Grapes & raisins: Dr Manvir explained, “If grapes & raisins are eaten in large quantity, they may cause acute renal failure”.
Raw eggs: “As raw eggs contain enzyme inhibitor ‘Avidin’ which may interface with the Biotin. This can cause skin problems, if raw eggs have been fed for long,” said Dr Manvir.
Alcohol and Xytilon: Dr Manvir told, “Alcohol intoxication may commonly cause vomiting, loss of coordination and stupor as dogs are more sensitive than us. While, Xylitol a common non calorie sweetener used for various baked diet products. Ingestion in large amount may drop in blood glucose level (hypoglycaemia) which may cause nausea, disorientation seizures or it may be fatal if not treated in time.” Dr Sunita Patel added, “ Candies and gums contain sweetener Xylitol which causes liver failure in dogs.”
Small bones: “Small bones or fish with spines may pose threat to life of your pet as they may get stuck in oesophagus of your pet and lead to choking or its splinter may puncture any vital artery/vein in that area,” said Dr Manvir.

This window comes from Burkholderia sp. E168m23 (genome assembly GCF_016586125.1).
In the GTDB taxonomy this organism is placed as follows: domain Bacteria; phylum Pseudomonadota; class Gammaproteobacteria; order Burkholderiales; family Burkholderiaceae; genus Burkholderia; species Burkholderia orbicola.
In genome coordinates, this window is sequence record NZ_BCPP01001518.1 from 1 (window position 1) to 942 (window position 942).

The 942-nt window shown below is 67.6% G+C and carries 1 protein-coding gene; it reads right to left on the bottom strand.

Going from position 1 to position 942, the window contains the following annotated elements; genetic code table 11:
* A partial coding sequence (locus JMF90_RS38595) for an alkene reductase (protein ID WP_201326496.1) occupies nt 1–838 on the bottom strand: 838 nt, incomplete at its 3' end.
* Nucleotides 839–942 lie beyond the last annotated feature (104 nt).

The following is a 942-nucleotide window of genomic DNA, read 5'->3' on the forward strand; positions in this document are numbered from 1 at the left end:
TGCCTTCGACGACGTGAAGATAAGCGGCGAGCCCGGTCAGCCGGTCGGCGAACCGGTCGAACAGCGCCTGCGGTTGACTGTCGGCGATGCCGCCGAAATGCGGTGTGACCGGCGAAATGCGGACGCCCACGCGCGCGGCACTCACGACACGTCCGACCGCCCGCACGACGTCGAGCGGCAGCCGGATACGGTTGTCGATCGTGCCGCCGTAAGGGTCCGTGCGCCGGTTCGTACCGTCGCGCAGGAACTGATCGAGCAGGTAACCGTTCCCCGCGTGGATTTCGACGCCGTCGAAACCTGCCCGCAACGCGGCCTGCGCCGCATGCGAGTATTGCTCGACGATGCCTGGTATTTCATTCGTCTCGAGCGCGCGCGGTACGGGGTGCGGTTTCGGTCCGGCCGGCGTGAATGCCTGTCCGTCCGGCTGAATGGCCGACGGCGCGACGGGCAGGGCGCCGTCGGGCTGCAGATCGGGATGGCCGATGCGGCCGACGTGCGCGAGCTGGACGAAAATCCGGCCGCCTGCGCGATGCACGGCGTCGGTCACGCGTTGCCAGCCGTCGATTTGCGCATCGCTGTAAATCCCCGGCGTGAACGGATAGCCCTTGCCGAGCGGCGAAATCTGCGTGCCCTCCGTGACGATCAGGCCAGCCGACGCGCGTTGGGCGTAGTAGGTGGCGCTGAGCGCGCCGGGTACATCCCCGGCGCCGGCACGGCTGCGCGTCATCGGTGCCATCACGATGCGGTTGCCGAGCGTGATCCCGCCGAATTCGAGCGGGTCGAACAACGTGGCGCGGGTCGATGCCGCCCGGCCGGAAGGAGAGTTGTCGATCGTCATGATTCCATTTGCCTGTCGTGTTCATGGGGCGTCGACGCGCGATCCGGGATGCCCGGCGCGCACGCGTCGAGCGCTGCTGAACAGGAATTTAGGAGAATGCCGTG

Macadamia nuts: Dr Sunita Patel explained “Macadamia nuts cause tremors and hyperthermia. Apple seeds cause cyanide poisoning.” In this, Dr Makarand added, “Macadamia nuts contain a high level of phosphorus and, along with other types of nuts, can cause bladder stones in dogs. If a dog ingests macadamia nuts, they can develop a tremor of the skeletal muscles as well as weakness or paralysis of the hind legs. All such dogs will face a hard time rising, get distressed quite often, they pant a lot and even some of them may have swollen legs which give them pain when touched or manipulated.”
Raw meat: “Raw meat and raw fish can lead to tooth fracture and food poisoning and acutegastritis. Fat trimmings and bones can splinter and get caught in or perforate a dog’s digestive system, pancreatitis and obstruction in gastrointestinal tract (GIT) and sometimes can lead to death. Even hard bones, like knuckle bones, are dangerous for a dog,” told Dr Makarand.